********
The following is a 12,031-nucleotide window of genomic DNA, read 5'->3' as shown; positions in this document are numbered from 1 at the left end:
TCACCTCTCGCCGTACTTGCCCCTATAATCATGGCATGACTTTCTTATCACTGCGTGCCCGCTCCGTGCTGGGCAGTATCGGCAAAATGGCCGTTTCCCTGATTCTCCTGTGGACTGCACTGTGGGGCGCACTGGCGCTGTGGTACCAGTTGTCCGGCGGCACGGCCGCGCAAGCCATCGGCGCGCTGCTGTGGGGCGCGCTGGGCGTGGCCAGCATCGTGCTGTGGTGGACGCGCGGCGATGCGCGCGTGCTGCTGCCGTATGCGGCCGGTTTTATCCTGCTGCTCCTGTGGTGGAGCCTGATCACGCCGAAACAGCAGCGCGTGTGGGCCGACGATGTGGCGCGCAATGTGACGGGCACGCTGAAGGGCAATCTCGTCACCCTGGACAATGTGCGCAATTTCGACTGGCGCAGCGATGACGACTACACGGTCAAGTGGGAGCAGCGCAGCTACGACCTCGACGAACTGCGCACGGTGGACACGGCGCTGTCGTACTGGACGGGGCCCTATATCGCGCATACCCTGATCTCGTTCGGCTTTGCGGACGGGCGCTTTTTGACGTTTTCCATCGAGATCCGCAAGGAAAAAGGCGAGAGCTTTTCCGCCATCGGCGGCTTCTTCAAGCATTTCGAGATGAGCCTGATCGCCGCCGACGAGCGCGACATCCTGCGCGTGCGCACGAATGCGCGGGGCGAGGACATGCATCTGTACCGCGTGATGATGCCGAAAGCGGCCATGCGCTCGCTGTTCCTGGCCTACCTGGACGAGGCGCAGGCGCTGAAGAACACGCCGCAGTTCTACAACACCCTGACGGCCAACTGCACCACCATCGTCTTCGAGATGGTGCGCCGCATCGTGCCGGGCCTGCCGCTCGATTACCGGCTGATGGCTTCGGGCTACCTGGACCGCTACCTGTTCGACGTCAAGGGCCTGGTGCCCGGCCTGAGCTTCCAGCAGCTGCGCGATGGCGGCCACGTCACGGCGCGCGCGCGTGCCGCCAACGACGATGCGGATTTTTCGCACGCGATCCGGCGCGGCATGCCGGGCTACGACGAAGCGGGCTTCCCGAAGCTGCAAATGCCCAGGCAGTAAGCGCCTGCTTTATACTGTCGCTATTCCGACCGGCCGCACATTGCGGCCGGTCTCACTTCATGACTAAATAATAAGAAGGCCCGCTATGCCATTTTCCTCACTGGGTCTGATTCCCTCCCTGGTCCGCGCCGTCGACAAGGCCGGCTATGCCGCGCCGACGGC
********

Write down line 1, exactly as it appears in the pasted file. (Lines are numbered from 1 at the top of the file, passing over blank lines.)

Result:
The following is a 12,031-nucleotide window of genomic DNA, read 5'->3' as shown; positions in this document are numbered from 1 at the left end: